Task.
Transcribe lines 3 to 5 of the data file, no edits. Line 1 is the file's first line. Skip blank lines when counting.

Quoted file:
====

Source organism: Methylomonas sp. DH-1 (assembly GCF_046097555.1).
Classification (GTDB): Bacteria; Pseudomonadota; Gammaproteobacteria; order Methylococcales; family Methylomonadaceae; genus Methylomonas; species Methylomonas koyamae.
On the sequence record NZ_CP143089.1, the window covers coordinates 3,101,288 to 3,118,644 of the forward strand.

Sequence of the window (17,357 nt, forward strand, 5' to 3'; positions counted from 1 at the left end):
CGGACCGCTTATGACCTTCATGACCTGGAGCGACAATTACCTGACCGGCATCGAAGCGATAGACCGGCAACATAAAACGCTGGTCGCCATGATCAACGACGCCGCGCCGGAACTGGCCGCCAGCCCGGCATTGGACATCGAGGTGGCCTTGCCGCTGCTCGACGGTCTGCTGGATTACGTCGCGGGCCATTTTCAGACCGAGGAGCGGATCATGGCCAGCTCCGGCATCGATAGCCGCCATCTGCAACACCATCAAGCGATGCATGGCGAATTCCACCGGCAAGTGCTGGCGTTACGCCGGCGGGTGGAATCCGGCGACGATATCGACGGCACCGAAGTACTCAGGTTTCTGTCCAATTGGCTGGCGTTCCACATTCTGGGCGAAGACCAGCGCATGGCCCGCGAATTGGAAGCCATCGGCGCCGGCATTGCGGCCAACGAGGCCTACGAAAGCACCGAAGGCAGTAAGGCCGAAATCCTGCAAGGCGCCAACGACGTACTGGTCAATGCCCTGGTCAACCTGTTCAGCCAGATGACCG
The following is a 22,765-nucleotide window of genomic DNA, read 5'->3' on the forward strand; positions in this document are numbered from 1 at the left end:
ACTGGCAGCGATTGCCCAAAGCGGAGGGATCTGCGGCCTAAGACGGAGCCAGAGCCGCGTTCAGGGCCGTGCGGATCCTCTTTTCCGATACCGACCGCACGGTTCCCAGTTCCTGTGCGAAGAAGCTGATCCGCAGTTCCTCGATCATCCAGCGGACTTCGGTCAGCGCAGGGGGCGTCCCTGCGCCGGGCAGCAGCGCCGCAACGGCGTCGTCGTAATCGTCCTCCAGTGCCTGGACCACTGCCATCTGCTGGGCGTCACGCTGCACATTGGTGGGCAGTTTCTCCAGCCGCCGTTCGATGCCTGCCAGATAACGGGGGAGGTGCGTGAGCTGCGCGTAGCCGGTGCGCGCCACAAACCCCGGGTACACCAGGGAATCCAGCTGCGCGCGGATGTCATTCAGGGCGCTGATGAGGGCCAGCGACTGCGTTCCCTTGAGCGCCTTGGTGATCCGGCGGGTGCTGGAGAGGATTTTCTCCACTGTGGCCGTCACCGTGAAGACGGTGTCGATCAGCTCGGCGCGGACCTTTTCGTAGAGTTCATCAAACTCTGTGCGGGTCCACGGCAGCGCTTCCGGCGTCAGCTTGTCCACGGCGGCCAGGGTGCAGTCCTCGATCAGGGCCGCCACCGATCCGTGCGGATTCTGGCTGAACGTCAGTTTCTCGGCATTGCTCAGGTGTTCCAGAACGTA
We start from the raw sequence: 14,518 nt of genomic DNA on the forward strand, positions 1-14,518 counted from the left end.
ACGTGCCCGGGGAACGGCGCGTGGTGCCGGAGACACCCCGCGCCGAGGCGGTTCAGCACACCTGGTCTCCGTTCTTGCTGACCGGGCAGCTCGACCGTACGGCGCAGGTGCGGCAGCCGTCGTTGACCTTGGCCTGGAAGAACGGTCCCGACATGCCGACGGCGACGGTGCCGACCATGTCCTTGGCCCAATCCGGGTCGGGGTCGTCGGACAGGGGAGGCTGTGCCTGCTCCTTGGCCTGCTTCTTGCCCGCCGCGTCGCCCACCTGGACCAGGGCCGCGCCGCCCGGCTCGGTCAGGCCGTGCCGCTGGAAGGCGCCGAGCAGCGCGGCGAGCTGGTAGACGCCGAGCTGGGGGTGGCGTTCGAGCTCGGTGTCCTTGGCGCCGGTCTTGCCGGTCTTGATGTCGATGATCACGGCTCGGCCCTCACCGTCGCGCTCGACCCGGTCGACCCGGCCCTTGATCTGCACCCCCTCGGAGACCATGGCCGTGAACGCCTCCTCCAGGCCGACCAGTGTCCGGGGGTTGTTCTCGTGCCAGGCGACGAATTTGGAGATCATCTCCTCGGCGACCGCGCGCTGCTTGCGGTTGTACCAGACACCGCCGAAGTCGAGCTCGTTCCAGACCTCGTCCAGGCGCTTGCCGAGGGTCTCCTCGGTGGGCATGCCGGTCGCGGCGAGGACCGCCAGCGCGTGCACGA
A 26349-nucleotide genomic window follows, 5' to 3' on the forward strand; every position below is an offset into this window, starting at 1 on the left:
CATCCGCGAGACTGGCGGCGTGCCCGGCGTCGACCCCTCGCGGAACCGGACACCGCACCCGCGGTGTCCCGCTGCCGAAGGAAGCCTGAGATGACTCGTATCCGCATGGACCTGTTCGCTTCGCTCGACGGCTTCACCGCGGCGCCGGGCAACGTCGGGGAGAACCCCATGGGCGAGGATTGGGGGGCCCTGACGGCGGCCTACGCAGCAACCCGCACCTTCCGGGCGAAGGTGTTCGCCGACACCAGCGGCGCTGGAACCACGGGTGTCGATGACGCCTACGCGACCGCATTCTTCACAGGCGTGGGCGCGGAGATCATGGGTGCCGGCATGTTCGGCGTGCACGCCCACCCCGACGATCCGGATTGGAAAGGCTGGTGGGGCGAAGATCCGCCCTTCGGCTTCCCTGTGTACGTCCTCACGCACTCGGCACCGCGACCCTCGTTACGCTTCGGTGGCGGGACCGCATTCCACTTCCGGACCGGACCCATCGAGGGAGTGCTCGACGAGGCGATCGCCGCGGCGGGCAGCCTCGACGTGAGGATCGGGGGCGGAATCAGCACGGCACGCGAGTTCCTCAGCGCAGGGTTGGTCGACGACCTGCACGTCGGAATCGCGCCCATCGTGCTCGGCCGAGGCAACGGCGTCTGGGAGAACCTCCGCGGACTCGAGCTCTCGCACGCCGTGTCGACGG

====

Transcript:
On the sequence record NZ_CP143089.1, the window covers coordinates 3,101,288 to 3,118,644 of the forward strand.

Sequence of the window (17,357 nt, forward strand, 5' to 3'; positions counted from 1 at the left end):
CGGACCGCTTATGACCTTCATGACCTGGAGCGACAATTACCTGACCGGCATCGAAGCGATAGACCGGCAACATAAAACGCTGGTCGCCATGATCAACGACGCCGCGCCGGAACTGGCCGCCAGCCCGGCATTGGACATCGAGGTGGCCTTGCCGCTGCTCGACGGTCTGCTGGATTACGTCGCGGGCCATTTTCAGACCGAGGAGCGGATCATGGCCAGCTCCGGCATCGATAGCCGCCATCTGCAACACCATCAAGCGATGCATGGCGAATTCCACCGGCAAGTGCTGGCGTTACGCCGGCGGGTGGAATCCGGCGACGATATCGACGGCACCGAAGTACTCAGGTTTCTGTCCAATTGGCTGGCGTTCCACATTCTGGGCGAAGACCAGCGCATGGCCCGCGAATTGGAAGCCATCGGCGCCGGCATTGCGGCCAACGAGGCCTACGAAAGCACCGAAGGCAGTAAGGCCGAAATCCTGCAAGGCGCCAACGACGTACTGGTCAATGCCCTGGTCAACCTGTTCAGCCAGATGACCG